Stepping off of the boat onto the Ashram dock, I was a bit wobbly. The sounds of a loud hum from the water treatment plant next door, police sirens, and honking of cruise ships passing by filled the air. I lifted my luggage once again and made my way to the registration counter where I filled out some paper work and paid my balance for my tuition and expenses in cash. I don’t have a bank account at this time and am trying out life without one, taking every step I can away from corruption, control, and the debt trap. I’d prefer not to even use cash, but, one step at a time. My new friend from China and I stuck together while we waited to be showed the places we would be sleeping. It felt comforting to make conversation and share experiences of past and present with  a kind soul. She gave me a banana, and we talked about where our classes would be held. The Ashram has a strict dress policy of keeping your knees and elbows covered, and some people even said to keep your elbows covered as well. The man who showed me the spaces available to set up my tent had shorts on that were above his knees. The dress policy seemed a bit lax for men and for those who were living at the Ashram or working there long term, but for the guests, students, and women, it was a must.

I had just a few minutes to get my tent set up before orientation. I threw it together and put my things inside, hoping it wouldn’t rain until I got back to stake it down and add the rain cover. In orientation ,we were informed of our very busy schedule and given a tour of the Ashram. The next week was kind of a blur, waking up at 5:30am, having back to back classes after Satsang, 2 quick meals in a day that ended up making me sick (it wasn’t long before I wasn’t eating at all), Karma yoga (cleaning rooms for massage therapists, with harsh chemicals tested on animals, which i refused to use and convinced them to let me use something natural), and ending the days with Satsang again. I didn’t have much time to be at the beach, but when i had a few moments between classes and homework I would walk on the white sand an smile at the blue waters, picking up the trash brought in to me by the waves. Satsang started out with 30 minutes of meditation, 30 minutes of chanting, and then a 1 hour lecture on something. The lectures that I got to hear caught my attention and got me thinking, and I enjoyed chanting and having the time to meditate, but there weren’t many Sansangs like this before it turned into a week long party for the Ashrams 50th anniversary, which resulted in meditation and chanting being shorted to about  15 minutes, and instead of a lecture on a philosophical or spiritual topic, it meant mandatory participation in something I didn’t pay tuition for; listening to speeches given by government employees wearing black suits talking about tourism, and lengthy memorials about Swami Vishnu Shivananda’s life that would often run an hour later than scheduled, cutting into our very little time allowed for sleep. Swami Vishnu Shivananda founded the Ashram, and it is clear by the schedule that he was in the military prior to his spiritual awakening. He didn’t sleep much in his short life; There is no room for a personal identity or self care and awareness of personal needs in a military style ashram.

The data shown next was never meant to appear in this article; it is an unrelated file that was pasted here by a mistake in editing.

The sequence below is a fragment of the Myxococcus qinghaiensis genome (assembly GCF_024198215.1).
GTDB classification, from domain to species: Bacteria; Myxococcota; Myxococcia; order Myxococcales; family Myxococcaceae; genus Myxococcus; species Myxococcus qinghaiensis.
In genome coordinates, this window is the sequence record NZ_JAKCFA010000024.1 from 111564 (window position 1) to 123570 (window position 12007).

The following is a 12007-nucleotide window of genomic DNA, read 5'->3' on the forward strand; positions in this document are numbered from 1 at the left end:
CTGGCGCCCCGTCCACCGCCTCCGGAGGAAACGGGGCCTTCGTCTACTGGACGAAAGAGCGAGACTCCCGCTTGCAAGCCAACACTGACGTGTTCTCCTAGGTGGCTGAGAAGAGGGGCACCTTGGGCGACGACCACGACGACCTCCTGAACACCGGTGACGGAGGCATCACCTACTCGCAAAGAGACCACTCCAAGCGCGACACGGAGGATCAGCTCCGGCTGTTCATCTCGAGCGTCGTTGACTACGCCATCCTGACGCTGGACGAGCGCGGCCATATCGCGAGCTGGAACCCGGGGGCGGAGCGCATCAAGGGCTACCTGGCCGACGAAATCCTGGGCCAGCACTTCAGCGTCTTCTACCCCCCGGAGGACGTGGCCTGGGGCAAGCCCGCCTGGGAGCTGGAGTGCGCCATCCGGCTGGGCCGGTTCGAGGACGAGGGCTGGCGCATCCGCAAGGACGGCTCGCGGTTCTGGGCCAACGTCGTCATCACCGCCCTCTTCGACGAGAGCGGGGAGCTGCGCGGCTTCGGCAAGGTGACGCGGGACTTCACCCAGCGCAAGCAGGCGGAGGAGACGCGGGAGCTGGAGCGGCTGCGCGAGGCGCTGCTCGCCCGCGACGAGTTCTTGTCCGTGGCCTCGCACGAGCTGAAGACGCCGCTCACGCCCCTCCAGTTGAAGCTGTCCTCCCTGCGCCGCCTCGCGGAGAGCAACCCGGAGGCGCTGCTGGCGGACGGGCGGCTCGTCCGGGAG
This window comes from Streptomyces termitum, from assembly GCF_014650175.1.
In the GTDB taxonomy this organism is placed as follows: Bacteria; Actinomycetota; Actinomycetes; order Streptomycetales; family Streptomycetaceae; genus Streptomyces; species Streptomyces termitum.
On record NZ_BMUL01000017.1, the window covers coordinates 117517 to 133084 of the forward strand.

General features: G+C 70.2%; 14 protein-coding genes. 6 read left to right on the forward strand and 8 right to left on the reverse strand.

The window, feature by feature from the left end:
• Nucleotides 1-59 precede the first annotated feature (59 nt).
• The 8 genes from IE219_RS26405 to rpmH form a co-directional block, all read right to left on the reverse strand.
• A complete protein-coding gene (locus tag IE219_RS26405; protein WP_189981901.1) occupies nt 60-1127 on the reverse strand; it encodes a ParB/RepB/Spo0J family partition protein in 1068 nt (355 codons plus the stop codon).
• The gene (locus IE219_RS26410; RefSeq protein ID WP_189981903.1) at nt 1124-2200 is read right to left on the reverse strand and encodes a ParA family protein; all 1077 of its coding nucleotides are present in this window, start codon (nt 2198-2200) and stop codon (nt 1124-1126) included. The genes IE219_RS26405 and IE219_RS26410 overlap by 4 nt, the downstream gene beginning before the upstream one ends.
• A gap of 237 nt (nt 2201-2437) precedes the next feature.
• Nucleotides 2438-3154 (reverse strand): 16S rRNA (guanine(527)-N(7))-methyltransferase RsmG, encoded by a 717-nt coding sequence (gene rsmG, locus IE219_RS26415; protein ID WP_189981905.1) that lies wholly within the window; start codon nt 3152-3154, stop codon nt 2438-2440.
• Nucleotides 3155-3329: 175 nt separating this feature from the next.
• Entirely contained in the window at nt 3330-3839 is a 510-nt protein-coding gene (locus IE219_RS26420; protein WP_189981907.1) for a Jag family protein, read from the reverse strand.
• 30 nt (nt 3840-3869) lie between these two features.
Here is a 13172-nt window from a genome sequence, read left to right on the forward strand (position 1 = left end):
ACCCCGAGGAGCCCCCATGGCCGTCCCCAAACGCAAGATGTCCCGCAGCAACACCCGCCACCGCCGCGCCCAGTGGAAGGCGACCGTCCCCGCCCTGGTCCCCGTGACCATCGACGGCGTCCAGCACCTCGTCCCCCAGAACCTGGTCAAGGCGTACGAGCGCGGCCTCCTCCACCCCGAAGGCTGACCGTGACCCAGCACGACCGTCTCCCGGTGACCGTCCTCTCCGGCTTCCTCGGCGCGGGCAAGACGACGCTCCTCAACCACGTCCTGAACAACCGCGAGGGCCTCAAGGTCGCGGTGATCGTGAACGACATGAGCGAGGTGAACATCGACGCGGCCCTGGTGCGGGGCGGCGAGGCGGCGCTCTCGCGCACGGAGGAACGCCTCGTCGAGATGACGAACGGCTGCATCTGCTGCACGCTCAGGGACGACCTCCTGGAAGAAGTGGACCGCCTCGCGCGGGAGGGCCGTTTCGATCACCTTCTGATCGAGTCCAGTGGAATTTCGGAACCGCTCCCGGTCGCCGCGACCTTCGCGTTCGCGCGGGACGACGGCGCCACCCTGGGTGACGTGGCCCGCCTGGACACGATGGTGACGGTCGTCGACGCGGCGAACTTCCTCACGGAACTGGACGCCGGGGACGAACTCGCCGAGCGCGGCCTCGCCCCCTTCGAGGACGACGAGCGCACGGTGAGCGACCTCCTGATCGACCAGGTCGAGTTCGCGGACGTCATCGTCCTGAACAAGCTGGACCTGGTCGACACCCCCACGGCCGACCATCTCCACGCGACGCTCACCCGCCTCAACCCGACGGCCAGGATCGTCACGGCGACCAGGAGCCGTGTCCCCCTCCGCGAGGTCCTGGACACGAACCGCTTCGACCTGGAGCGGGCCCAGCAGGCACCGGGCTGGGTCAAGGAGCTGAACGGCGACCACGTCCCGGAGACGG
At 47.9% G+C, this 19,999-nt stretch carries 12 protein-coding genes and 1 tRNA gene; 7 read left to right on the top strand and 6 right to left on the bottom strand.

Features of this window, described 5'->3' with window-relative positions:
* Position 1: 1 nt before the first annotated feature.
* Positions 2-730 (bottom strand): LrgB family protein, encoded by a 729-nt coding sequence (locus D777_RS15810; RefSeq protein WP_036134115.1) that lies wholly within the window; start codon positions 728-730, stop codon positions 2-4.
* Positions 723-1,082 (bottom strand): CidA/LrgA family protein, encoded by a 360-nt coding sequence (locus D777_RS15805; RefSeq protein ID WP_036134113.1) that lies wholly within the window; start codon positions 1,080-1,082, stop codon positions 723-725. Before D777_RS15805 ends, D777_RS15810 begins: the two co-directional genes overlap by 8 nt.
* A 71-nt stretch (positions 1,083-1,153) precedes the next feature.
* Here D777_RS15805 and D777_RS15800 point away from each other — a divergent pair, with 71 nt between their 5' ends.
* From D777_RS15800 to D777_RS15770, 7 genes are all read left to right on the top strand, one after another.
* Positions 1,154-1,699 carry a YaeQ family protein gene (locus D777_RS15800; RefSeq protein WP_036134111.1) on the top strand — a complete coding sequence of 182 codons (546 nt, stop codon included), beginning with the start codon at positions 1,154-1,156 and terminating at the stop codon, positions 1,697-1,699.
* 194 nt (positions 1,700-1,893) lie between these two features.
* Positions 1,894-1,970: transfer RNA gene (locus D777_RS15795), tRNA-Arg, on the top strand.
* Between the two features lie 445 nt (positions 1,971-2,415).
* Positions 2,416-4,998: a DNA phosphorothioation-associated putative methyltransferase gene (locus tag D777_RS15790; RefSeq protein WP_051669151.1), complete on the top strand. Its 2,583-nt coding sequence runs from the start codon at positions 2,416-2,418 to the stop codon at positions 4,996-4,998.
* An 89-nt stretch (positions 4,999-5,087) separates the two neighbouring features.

To realize the self, there is a time where one gets to know thyself, understanding what nourishes you and what burns you out. It’s part of being an observer, and one can do this without being overly attached. Know thyself, know limitations, know how your conditioning has effected your brain, know why certain thoughts and feelings are queued up in response to certain things, and know these things by first observing, silently, non-judgmentally, sitting with it and letting your inner teacher guide you. Know your purpose in truth, and know the actions to take in getting there, being still in the center, watching all of the dust settle around you, seeing what is clear. To know that everything but the mind is from the mind may bring perspective, but knowing when to be still and when to take action is effective. When resting and doing find balance, the stillness in the center has its purpose.